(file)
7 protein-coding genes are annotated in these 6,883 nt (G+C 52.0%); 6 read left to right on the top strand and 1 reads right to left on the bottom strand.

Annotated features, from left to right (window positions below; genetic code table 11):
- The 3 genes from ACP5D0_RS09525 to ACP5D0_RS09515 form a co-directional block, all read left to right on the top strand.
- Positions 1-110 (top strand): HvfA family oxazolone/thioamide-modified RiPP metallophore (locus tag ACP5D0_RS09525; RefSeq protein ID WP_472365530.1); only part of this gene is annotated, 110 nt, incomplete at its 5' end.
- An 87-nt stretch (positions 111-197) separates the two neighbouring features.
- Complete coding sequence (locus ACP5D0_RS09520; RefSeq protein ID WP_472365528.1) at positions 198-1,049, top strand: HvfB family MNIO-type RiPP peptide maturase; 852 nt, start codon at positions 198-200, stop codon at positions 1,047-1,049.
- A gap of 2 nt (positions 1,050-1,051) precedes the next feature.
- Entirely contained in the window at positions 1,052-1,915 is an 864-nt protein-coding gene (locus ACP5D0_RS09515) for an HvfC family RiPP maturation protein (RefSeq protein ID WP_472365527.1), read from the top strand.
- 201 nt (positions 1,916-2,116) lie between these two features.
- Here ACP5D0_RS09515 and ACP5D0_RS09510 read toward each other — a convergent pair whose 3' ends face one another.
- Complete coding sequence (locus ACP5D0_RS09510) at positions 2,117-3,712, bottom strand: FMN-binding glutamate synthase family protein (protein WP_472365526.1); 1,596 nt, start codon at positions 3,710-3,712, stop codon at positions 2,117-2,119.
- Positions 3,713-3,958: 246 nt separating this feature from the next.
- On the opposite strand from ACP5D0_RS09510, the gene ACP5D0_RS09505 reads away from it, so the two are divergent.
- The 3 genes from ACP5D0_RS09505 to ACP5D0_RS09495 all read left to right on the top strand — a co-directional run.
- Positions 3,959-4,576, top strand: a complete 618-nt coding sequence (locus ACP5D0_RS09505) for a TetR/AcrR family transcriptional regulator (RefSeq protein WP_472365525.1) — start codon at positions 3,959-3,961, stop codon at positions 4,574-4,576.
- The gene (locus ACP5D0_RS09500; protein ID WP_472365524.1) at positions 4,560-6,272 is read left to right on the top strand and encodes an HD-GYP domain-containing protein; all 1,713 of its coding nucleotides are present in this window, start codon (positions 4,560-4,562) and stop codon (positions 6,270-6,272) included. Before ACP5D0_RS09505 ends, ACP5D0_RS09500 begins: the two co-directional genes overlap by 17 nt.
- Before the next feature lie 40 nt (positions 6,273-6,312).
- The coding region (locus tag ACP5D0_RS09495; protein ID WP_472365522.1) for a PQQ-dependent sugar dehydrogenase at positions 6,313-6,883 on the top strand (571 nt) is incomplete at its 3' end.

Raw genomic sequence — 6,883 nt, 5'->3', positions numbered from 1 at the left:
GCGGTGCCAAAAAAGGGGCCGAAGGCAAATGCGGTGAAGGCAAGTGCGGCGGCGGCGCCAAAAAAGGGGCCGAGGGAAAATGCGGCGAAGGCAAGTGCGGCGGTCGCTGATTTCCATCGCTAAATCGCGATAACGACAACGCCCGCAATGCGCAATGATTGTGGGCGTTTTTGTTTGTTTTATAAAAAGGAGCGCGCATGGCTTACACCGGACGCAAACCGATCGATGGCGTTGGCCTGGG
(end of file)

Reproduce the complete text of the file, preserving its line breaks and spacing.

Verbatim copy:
7 protein-coding genes are annotated in these 6,883 nt (G+C 52.0%); 6 read left to right on the top strand and 1 reads right to left on the bottom strand.

Annotated features, from left to right (window positions below; genetic code table 11):
- The 3 genes from ACP5D0_RS09525 to ACP5D0_RS09515 form a co-directional block, all read left to right on the top strand.
- Positions 1-110 (top strand): HvfA family oxazolone/thioamide-modified RiPP metallophore (locus tag ACP5D0_RS09525; RefSeq protein ID WP_472365530.1); only part of this gene is annotated, 110 nt, incomplete at its 5' end.
- An 87-nt stretch (positions 111-197) separates the two neighbouring features.
- Complete coding sequence (locus ACP5D0_RS09520; RefSeq protein ID WP_472365528.1) at positions 198-1,049, top strand: HvfB family MNIO-type RiPP peptide maturase; 852 nt, start codon at positions 198-200, stop codon at positions 1,047-1,049.
- A gap of 2 nt (positions 1,050-1,051) precedes the next feature.
- Entirely contained in the window at positions 1,052-1,915 is an 864-nt protein-coding gene (locus ACP5D0_RS09515) for an HvfC family RiPP maturation protein (RefSeq protein ID WP_472365527.1), read from the top strand.
- 201 nt (positions 1,916-2,116) lie between these two features.
- Here ACP5D0_RS09515 and ACP5D0_RS09510 read toward each other — a convergent pair whose 3' ends face one another.
- Complete coding sequence (locus ACP5D0_RS09510) at positions 2,117-3,712, bottom strand: FMN-binding glutamate synthase family protein (protein WP_472365526.1); 1,596 nt, start codon at positions 3,710-3,712, stop codon at positions 2,117-2,119.
- Positions 3,713-3,958: 246 nt separating this feature from the next.
- On the opposite strand from ACP5D0_RS09510, the gene ACP5D0_RS09505 reads away from it, so the two are divergent.
- The 3 genes from ACP5D0_RS09505 to ACP5D0_RS09495 all read left to right on the top strand — a co-directional run.
- Positions 3,959-4,576, top strand: a complete 618-nt coding sequence (locus ACP5D0_RS09505) for a TetR/AcrR family transcriptional regulator (RefSeq protein WP_472365525.1) — start codon at positions 3,959-3,961, stop codon at positions 4,574-4,576.
- The gene (locus ACP5D0_RS09500; protein ID WP_472365524.1) at positions 4,560-6,272 is read left to right on the top strand and encodes an HD-GYP domain-containing protein; all 1,713 of its coding nucleotides are present in this window, start codon (positions 4,560-4,562) and stop codon (positions 6,270-6,272) included. Before ACP5D0_RS09505 ends, ACP5D0_RS09500 begins: the two co-directional genes overlap by 17 nt.
- Before the next feature lie 40 nt (positions 6,273-6,312).
- The coding region (locus tag ACP5D0_RS09495; protein ID WP_472365522.1) for a PQQ-dependent sugar dehydrogenase at positions 6,313-6,883 on the top strand (571 nt) is incomplete at its 3' end.

Raw genomic sequence — 6,883 nt, 5'->3', positions numbered from 1 at the left:
GCGGTGCCAAAAAAGGGGCCGAAGGCAAATGCGGTGAAGGCAAGTGCGGCGGCGGCGCCAAAAAAGGGGCCGAGGGAAAATGCGGCGAAGGCAAGTGCGGCGGTCGCTGATTTCCATCGCTAAATCGCGATAACGACAACGCCCGCAATGCGCAATGATTGTGGGCGTTTTTGTTTGTTTTATAAAAAGGAGCGCGCATGGCTTACACCGGACGCAAACCGATCGATGGCGTTGGCCTGGG